The commoner. (Lincoln, Neb.) 1901-1923, July 11, 1902, Page 11, Image 13

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    The Commoner.
"July II, 190a v
. -.
Cleveland in 1894.
About tho walls over defeat, how-
' over, a word should be said regarding
tbe facts. This word cannot be re
peated too often. Mr. Cleveland im
' plies, evidently with intention, that
the democratic defeats of 1896 and 1900
were due to the Chicago platform and
the nomination of Bryan. His mem
ory is short. Every political observ
er who recalls the dark days of 1894,
1895 and 1896, before the Chicago
platform was formulated pr Bryan
thought of as a candidate, knows
that the democratic party was doomed
to disaster' by Cleveland's administra
tion and leadership. Never mind the
blame, we are speaking of facts. Cleve
land had been elected president in
1892 with a democratic, congress at
his back. In the lower house there
were ' 219 democrats, making a clear
majority of 41. Two years later this
democratic majority was swept away.
v Only 93 democrats were elected, and
the republicans controlled the new
house by a clear majority of 74.. Mr.
Cleveland takes occasion to say that
in Tilden's day "and afterwards
northern democratic states were not
rare curiosities." He implies that
"Bryariism" has made them so. But
in fact they became so at the congres
sional elections of 3894 two years ahead
of "Bryanism." In that year not
' one northern state, not a solitary one,
; 'elected a majority of democrats in its
'-delegation to congress; although the
delegations of Indiana, New Jersey,
New York, Wyoming and Wisconsin
had democratic majorities in 1892.
From California there, was only one
democrat in 1894, where there had
been four in 1892; from Illinois, none
in 1894, where there had been eleven
in 1892; from Indiana, none in 1894,
where there had been eleven in 1892;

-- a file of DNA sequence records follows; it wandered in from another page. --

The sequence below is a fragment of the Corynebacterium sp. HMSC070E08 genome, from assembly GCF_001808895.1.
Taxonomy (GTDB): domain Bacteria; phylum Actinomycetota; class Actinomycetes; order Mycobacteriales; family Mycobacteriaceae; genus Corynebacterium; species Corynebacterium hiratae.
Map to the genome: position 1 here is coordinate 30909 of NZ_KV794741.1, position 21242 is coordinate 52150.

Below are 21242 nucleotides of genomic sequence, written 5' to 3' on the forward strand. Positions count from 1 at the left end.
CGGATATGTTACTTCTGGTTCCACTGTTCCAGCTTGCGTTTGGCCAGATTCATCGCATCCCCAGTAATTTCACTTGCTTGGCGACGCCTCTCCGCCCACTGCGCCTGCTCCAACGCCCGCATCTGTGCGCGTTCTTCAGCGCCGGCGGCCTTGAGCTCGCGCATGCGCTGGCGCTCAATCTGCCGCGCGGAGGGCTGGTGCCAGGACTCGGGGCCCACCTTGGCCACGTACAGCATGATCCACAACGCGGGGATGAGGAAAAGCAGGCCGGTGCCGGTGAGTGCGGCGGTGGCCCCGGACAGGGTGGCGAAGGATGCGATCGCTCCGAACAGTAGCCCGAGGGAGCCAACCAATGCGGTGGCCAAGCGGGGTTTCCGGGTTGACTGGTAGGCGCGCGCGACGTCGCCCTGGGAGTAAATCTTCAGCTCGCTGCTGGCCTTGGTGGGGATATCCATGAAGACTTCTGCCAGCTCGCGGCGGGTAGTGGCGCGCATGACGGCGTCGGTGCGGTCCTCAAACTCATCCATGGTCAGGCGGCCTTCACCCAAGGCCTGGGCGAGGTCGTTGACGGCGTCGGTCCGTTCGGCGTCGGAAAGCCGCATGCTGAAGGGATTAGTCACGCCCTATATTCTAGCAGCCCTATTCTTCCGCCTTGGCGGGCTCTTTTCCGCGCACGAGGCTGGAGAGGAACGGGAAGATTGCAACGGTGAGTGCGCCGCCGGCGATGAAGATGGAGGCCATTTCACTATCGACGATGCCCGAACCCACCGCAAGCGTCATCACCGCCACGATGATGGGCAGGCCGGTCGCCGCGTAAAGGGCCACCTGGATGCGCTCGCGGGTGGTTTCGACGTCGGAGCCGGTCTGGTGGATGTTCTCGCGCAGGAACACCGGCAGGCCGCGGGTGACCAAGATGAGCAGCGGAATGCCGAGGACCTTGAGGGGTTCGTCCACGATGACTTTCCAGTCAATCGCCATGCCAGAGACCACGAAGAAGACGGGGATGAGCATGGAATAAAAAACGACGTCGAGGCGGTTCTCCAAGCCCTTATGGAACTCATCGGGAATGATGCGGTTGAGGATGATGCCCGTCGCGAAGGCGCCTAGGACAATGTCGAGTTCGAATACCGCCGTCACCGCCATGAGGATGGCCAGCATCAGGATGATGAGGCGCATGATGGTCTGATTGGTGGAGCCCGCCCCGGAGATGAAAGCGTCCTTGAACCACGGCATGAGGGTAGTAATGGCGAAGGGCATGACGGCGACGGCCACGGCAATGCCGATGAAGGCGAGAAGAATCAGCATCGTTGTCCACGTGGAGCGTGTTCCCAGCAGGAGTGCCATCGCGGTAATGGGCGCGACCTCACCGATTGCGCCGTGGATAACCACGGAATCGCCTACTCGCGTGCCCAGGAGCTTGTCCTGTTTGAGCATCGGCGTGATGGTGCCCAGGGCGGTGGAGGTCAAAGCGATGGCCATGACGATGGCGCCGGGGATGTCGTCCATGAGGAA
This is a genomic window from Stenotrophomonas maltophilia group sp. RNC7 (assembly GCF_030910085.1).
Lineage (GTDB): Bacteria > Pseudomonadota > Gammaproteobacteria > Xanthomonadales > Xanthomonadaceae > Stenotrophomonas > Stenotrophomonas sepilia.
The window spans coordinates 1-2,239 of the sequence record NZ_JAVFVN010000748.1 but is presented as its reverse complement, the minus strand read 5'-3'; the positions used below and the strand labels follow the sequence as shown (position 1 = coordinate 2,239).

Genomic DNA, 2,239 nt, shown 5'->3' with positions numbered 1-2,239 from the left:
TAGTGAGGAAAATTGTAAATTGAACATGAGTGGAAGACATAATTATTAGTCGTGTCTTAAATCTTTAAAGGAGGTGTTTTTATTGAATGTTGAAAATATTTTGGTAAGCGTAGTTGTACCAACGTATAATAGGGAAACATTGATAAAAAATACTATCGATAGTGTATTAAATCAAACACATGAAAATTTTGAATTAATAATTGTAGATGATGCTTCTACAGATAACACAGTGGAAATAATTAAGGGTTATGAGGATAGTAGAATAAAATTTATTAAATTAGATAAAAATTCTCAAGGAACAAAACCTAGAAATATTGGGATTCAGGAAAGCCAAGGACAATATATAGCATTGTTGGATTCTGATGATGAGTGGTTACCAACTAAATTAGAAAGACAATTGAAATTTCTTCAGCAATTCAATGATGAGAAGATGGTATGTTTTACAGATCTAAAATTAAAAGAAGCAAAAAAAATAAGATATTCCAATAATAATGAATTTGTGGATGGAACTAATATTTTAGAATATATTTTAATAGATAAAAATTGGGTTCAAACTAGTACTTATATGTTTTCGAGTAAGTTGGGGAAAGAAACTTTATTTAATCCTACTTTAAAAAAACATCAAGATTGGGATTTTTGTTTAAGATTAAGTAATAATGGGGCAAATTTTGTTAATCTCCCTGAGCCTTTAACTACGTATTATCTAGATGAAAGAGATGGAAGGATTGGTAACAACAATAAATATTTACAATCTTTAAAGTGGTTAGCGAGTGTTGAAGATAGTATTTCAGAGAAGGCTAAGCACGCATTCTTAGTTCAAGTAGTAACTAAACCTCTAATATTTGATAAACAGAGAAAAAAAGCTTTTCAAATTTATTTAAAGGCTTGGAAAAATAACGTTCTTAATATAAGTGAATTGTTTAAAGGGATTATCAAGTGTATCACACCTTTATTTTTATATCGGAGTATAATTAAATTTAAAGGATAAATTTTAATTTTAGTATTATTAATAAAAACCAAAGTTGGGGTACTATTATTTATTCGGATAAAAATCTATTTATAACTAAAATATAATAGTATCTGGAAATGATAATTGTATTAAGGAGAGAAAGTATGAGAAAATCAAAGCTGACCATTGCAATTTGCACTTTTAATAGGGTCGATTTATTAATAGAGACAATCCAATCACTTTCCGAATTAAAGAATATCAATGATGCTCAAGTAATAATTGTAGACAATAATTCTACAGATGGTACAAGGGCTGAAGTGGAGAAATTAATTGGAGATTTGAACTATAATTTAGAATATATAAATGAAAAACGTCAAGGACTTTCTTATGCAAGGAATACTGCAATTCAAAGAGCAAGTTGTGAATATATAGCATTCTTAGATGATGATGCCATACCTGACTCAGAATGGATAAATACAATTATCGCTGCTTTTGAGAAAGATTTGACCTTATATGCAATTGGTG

from Iowa, none in 1894, where there
Jiad been one in 1892; from Kansas,
none in 1894, where there had been
one in 1892; from Massachusetts, one
In 1984, where there had been four
An Inexpensive and Beady Prepared
'During the vacation, suppose you
cook less and play more.
Grape-Nuts, the food that makc3
breakfast so easy to get all the year
'round, is the ideal food for that pur
pose. Grape-Nuts is thoroughly cooked at
the factory by food experts, and is al
ways ready to serve with the addition
of cream. You can save yourself the
heat from cooking and the time and
exertion necessary to prepare other
food, by its use.
Its high nutrition gives strength and
nourishment without the internal heat
of meat and other heavy food, keeping
the temperature of the body cool and
comfortable; Its delicious flavor
pleases every palate.
Picnicker and camper as well as the
housewife preparing the regular meals
at home, can pass a pleasant and en
joyable summer by the use of this
ready prepared and easily digested
food and will miss the usual heavy and
sluggish feeling generally felt In hot
Many pleasant ways of changing the
form of use found in recipe book ia
each package.
in 1892; from Michigan, none In 1894,
where there had been five in 1892:
from Minnesota, none in 1894, where
there had been two in 1892; from Ne
braska, none in 1894, where there had
been one in 1892; from New Jersey,
none In 1894, where there had been
six in 1892; from New York, five in
1894, where there had been, twenty in
1892; irom Ohio, two in 1894, where
there had been ten in 1892, from Penn
sylvania, two in 1894, whete there had
been ten in 1892; from Rhode Island,
none in 1894, where there had been
two in 1892; from West Virginia, none
in 1894, where there had been four in
1892; from Wisconsin, none in 1894,
where there had been six in 1892; from
Wyoming, none In 1894, where there
had been one in 1892. Even tho
southern state of Tennessee had only
six in a delegation of ten in 1894.
while Missouri had only four in a
delegation of fifteen. The senate, too,
was changed from democratic to re
publican. In the congress which fol
lowed the elections of 1894 there were
only 39 democratic senators to 42 re